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Table of contents

Key takeawaysCollaboration platforms are essential to the new way of workingEmployees prefer engati over emailEmployees play a growing part in software purchasing decisionsThe future of work is collaborativeMethodologyComputational learning theory, or CoLT for short, is a field of study concerned with the use of formal mathematical methods applied to learning systems.

It seeks to use the tools of theoretical computer science to quantify learning problems. This includes characterizing the difficulty of learning specific tasks.

Computational learning theory may be thought of as an extension or sibling of statistical learning theory, or SLT for short, that uses formal methods to quantify learning algorithms.

- Computational Learning Theory (CoLT): Formal study of learning tasks.
- Statistical Learning Theory (SLT): Formal study of learning algorithms.

This division of learning tasks vs. learning algorithms is arbitrary, and in practice, there is a lot of overlap between the two fields.

Computational learning theory provides a formal framework in which it is possible to precisely formulate and address questions regarding the performance of different learning algorithms. Thus, careful comparisons of both the predictive power and the computational efficiency of competing learning algorithms can be made. Three key aspects that must be formalized are:

- The way in which the learner interacts with its environment,
- The definition of success in completing the learning task,
- A formal definition of efficiency of both data usage (sample complexity) and processing time (time complexity).

It is important to remember that the theoretical learning models are abstractions of real-life problems. Close connections with experimentalists are useful to help validate or modify these abstractions so that the theoretical results reflect empirical performance. The computational learning theory research has therefore close connections to machine learning research. Besides the model’s predictive capability, the computational learning theory also addresses other important features such as simplicity, robustness to variations in the learning scenario, and an ability to create insights to empirically observed phenomena.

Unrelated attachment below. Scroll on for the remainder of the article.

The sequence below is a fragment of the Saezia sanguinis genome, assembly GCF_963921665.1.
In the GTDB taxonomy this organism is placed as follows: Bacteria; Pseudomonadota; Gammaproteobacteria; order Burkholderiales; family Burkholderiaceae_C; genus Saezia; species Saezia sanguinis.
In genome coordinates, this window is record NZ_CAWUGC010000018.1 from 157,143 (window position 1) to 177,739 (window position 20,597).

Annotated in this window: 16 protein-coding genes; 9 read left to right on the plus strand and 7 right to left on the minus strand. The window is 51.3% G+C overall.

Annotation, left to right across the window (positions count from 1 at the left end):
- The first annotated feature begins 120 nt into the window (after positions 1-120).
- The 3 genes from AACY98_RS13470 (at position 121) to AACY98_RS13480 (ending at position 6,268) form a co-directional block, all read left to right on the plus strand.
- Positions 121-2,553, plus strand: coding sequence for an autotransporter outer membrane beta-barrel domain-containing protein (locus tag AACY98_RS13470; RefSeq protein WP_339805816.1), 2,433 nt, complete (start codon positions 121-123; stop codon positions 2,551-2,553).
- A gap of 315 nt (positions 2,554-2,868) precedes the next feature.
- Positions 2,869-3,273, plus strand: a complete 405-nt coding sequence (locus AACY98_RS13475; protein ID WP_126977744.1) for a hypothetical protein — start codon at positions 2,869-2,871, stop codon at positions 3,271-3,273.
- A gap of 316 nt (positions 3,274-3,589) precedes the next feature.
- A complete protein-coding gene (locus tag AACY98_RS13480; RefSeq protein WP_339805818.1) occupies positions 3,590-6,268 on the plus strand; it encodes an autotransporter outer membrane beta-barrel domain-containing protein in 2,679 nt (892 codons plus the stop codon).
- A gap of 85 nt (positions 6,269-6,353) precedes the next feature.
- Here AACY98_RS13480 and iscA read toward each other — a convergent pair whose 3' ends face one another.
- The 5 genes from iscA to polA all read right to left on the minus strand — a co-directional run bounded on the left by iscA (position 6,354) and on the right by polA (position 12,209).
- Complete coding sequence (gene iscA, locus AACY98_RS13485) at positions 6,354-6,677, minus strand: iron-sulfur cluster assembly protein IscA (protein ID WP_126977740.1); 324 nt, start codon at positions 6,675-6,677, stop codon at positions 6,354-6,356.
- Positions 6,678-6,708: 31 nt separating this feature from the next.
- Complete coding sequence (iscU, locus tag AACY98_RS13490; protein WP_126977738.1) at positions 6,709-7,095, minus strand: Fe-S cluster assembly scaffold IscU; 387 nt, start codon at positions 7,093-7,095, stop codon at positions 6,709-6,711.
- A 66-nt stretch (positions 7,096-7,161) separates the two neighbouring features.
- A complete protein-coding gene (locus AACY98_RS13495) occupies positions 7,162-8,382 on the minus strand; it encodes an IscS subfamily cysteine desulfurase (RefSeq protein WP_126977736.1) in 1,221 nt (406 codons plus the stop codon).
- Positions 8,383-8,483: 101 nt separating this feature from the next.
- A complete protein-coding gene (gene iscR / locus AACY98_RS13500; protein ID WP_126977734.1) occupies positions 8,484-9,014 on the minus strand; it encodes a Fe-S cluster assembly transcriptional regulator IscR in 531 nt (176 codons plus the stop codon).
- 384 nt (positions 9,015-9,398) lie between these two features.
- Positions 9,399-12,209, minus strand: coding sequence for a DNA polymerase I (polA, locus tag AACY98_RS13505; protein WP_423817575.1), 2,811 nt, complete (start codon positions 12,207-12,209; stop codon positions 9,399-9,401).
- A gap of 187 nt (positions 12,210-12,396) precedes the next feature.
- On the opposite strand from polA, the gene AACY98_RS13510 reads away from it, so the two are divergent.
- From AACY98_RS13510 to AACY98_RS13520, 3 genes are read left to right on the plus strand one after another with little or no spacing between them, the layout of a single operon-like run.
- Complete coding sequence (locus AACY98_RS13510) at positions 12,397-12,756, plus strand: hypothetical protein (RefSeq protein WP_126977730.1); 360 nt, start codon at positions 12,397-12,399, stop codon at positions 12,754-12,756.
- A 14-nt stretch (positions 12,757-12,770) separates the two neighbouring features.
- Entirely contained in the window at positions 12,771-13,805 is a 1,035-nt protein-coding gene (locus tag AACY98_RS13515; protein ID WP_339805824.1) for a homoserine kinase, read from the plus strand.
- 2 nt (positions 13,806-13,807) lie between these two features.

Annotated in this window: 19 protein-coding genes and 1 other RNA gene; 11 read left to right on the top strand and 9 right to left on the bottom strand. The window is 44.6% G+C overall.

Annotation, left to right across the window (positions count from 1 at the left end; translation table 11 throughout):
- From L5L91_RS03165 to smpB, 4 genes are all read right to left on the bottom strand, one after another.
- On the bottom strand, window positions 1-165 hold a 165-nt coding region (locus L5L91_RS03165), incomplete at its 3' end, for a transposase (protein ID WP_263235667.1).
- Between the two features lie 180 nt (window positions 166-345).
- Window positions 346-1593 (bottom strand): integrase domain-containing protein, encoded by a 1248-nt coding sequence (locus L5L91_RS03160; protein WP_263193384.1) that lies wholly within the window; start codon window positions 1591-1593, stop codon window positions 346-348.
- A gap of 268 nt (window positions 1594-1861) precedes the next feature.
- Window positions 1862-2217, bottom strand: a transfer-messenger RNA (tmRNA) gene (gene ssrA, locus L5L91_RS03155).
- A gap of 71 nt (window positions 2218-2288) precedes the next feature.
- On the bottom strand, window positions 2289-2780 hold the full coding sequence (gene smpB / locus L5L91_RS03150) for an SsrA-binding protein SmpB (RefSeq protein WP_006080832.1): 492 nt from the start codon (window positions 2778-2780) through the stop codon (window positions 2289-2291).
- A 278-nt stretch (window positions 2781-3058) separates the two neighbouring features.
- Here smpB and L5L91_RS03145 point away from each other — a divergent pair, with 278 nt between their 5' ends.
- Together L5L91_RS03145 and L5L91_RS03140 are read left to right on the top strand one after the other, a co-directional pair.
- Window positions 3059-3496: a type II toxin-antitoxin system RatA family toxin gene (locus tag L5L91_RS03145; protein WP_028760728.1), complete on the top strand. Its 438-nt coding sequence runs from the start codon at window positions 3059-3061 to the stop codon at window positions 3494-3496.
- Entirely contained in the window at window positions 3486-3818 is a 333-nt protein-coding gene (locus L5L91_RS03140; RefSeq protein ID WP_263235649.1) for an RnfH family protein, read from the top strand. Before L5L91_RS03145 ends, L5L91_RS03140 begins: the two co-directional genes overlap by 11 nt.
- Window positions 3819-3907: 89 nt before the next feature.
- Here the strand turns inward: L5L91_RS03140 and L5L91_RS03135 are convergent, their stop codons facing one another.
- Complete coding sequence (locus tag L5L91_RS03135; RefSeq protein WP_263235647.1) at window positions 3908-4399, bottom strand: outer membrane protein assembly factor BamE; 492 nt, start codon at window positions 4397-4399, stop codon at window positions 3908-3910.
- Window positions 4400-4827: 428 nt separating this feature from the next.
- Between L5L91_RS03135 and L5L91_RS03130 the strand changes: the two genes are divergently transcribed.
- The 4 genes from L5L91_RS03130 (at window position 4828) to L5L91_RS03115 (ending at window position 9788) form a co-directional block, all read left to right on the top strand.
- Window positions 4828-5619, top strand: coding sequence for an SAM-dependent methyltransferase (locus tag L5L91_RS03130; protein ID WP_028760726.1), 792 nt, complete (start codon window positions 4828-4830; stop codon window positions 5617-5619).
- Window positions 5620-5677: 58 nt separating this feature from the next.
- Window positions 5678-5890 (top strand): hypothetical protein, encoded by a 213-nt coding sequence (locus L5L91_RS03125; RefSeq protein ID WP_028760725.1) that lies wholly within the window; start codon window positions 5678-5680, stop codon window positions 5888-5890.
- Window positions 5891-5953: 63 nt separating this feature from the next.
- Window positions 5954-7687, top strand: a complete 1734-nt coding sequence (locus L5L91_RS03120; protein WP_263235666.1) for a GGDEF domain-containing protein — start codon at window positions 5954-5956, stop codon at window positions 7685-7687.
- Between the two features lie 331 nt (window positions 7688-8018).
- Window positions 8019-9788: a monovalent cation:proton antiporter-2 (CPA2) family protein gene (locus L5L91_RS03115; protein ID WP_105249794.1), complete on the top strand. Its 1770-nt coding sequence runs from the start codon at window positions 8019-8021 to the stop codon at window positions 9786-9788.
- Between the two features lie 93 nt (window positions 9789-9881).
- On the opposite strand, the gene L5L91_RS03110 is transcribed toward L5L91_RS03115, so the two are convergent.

These are sub-fields of machine learning that a machine learning practitioner does not need to know in great depth in order to achieve good results on a wide range of problems. Nevertheless, it is a sub-field where having a high-level understanding of some of the more prominent methods may provide insight into the broader task of learning from data.

Theoretical results in machine learning mainly deal with a type of inductive learning called supervised learning. In supervised learning, an algorithm is given samples that are labeled in some useful way. For example, the samples might be descriptions of mushrooms, and the labels could be whether or not the mushrooms are edible. The algorithm takes these previously labeled samples and uses them to induce a classifier. This classifier is a function that assigns labels to samples, including samples that have not been seen previously by the algorithm. The goal of the supervised learning algorithm is to optimize some measure of performance such as minimizing the number of mistakes made on new samples.

In addition to performance bounds, computational learning theory studies the time complexity and feasibility of learning. In computational learning theory, a computation is considered feasible if it can be done in polynomial time.

There are two kinds of time complexity results:

- Positive results – Showing that a certain class of functions is learnable in polynomial time.
- Negative results – Showing that certain classes cannot be learned in polynomial time.

Negative results often rely on commonly believed, but yet unproven assumptions, such as:

- Computational complexity – P ≠ NP (the P versus NP problem);
- Cryptographic – One-way functions exist.

While both frameworks use similar mathematical analysis, the primary difference between CoLT and SLT are their objectives. CoLT focuses on studying “learnability,” or what functions/features are necessary to make a given task learnable for an algorithm. Whereas SLT is primarily focused on studying and improving the accuracy of existing training programs.

Machine Learning Theory, also known as Computational Learning Theory, aims to understand the fundamental principles of learning as a computational process. This field seeks to understand at a precise mathematical level what capabilities and information are fundamentally needed to learn different kinds of tasks successfully, and to understand the basic algorithmic principles involved in getting computers to learn from data and to improve performance with feedback. The goals of this theory are both to aid in the design of better automated learning methods and to understand fundamental issues in the learning process itself.

Machine Learning Theory draws elements from both the Theory of Computation and

Statistics and involves tasks such as:

- Creating mathematical models that capture key aspects of machine learning, in which one can analyze the inherent ease or difficulty of different types of learning problems.
- Proving guarantees for algorithms (under what conditions will they succeed, how much data and computation time is needed) and developing machine learning algorithms that provably meet desired criteria.
- Mathematically analyzing general issues, such as: “Why is Occam’s Razor a good idea?”, “When can one be confident about predictions made from limited data?”, “How much power does active participation add over passive observation for learning?”, and “What kinds of methods can learn even in the presence of large quantities of distracting information?”

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